The risks to mother and baby in IVF fertility treatment may be less if the pregnancy is a result of the transfer of a frozen rather than a fresh embryo.
These are the findings being announced today (Tuesday, September 4) by University of Aberdeen researchers at the opening of the British Science Festival, which is taking place in Aberdeen from the 4th to the 9th of September.
Researchers at the University of Aberdeen conducted a review of 11 international published studies involving more than 37,000 pregnancies following implantation of either a fresh or thawed frozen embryo in IVF (in vitro fertilisation where the egg is fertilised outside the body).
The findings suggested that there was reduced chance of the mother having bleeding in pregnancy, and babies being born pre-term and with low birth weight when pregnancy resulted as a result of frozen thawed embryos as compared to those resulting from fresh embryo transfer. Risk of perinatal mortality was also found to be lower in babies who were born as a result of frozen embryo transfer.
These findings are reassuring for pregnancies following frozen embryo transfer.
Current practice, in which the best embryos are routinely selected for fresh transfer as a first choice, and only spare good quality embryos are frozen for transfer at a later stage, may no longer prove to be the optimal practice. Further research should be conducted to provide more information on these findings, say researchers.
Their review has just been published in the journal Fertility Sterility.
Dr Abha Maheshwari, Senior Lecturer at the University of Aberdeen, and Consultant in Reproductive Medicine with NHS Grampian, said: “We found pregnancies arising from the transfer of frozen thawed embryos seem to have better outcomes both for mums and babies when compared to those after fresh embryo transfer.
“Traditionally it has been thought that fresh is always better and used as a first choice. Initially there were concerns over the safety of freezing techniques, and it was felt that the quality of the embryo could deteriorate and impact on the health of the child. However, data to date has been reassuring.
“Our findings are a reassuring message for any women who may be anxious that freezing affects the quality of their embryos. In fact, the resulting pregnancy and baby may be healthier when a frozen embryo is implanted.”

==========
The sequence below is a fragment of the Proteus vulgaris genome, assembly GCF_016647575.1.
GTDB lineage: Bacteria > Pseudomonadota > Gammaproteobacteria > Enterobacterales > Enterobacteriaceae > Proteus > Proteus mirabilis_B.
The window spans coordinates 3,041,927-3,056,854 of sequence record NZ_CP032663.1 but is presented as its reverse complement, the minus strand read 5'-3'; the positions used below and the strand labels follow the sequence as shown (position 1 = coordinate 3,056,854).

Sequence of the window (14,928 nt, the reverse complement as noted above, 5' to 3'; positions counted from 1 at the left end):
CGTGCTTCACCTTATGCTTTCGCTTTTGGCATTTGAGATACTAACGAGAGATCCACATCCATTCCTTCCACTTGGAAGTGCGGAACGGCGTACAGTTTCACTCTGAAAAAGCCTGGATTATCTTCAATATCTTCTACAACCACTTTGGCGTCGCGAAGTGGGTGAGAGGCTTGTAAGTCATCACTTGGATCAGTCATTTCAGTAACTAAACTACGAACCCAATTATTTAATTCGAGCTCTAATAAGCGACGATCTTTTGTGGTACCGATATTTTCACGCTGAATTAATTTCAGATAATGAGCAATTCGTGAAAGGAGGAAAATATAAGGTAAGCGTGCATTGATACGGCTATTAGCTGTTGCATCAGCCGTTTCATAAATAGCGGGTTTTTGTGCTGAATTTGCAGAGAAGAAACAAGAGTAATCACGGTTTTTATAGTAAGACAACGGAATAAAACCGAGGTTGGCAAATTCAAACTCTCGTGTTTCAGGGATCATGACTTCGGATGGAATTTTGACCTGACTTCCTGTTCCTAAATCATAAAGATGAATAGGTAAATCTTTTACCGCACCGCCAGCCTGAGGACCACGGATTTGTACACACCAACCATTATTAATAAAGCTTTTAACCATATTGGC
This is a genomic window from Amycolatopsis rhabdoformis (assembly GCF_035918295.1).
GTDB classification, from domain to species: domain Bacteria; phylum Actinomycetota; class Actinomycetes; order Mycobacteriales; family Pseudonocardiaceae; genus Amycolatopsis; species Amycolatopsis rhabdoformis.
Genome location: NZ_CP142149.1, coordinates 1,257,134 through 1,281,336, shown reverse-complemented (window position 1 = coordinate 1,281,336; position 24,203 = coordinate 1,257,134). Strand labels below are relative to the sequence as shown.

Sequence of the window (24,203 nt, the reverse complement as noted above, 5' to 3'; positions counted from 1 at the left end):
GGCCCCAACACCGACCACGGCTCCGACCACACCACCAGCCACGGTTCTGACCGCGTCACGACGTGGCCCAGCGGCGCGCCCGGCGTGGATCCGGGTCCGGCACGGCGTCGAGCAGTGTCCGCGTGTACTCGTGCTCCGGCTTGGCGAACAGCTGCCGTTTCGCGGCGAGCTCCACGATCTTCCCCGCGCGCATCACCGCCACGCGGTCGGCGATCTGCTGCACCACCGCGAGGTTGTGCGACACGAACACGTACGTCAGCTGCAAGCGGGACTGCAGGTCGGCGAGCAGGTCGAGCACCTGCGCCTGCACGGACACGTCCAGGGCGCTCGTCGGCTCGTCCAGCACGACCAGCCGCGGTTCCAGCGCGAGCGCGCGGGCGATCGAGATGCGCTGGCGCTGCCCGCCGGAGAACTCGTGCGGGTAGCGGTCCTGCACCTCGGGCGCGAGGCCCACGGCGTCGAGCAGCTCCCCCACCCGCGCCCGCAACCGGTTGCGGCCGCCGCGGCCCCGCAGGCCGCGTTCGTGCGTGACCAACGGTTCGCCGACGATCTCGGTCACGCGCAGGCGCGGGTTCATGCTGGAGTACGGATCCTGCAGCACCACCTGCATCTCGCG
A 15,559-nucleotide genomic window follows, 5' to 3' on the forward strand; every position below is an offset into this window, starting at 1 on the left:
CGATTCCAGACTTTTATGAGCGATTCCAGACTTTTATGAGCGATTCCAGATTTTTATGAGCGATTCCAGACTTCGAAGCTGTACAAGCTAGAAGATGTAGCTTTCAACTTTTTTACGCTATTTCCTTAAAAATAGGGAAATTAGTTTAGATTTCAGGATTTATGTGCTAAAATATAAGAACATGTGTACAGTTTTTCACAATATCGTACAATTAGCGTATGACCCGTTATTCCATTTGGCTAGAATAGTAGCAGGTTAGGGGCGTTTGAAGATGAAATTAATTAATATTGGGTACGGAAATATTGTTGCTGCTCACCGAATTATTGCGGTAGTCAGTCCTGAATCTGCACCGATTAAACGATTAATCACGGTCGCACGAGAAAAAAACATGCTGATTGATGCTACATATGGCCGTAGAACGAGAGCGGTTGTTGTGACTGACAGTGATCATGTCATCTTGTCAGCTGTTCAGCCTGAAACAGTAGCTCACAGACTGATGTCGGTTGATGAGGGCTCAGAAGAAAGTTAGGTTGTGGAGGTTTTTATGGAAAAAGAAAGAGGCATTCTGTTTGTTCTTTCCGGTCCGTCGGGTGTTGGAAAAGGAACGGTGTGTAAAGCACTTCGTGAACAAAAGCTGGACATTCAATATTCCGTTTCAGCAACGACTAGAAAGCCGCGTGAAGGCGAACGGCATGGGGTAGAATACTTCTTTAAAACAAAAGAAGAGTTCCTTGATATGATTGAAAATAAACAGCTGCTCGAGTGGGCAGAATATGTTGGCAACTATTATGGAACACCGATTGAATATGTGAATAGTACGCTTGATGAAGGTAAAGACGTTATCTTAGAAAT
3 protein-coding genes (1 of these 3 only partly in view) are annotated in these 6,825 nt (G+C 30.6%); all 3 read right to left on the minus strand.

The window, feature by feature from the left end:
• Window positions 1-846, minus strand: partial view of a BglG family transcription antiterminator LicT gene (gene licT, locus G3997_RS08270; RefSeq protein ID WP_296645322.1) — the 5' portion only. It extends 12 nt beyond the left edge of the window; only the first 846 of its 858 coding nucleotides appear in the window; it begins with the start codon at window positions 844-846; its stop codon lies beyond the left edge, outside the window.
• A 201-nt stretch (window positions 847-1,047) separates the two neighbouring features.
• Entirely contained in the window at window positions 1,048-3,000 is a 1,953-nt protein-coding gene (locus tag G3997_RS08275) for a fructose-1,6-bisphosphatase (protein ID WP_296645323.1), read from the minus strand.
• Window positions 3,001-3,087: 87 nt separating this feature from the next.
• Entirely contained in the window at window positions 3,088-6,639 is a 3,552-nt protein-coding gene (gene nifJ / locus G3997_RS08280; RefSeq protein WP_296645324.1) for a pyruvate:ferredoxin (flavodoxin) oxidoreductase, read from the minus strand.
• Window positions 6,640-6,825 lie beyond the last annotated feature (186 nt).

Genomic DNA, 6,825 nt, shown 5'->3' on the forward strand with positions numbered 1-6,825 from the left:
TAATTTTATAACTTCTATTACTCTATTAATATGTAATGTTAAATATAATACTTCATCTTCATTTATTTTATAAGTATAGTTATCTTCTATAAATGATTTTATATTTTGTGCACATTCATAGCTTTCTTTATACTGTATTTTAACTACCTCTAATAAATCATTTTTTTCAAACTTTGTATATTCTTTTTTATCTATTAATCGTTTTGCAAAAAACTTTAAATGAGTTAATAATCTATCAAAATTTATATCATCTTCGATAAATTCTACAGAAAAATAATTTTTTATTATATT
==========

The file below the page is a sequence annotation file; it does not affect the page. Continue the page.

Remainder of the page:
With the move towards single embryo transfer, led by the Health and Fertilisation and Embryology Authority in UK, the use of freezing has increased worldwide. With use of vitrification (a method of freezing embryos) the survival of the embryos after freezing and thawing has increased remarkably. There are now studies showing that the pregnancy rates per embryo transfer are equal irrespective of whether fresh or frozen embyros were transferred.
Dr Maheshwari continued: “If pregnancy rates are equal and outcome in pregnancies are better, our results questions whether one should consider freezing all embryos and transfer them at a later date rather than transferring fresh embryos. This represents a major paradigm change in assisted reproduction, and one which could satisfy the twin demands of optimising safety and success.
“The existing data do have a number of limitations which need to be addressed in the context of further research before this strategy should be rolled out into routine clinical practice. The initial step must be to provide robust evidence to demonstrate that elective freezing of embryos can increase the chances of having a healthy baby, which would be best performed in the context of a large randomised, controlled trial.
“In the meantime my advice to women undergoing IVF is that there is no reason, yet, to change the way they approach IVF. However, there should be no concerns about freezing embryos and resulting pregnancies, if your clinic is offering the freezing of spare embryos”.
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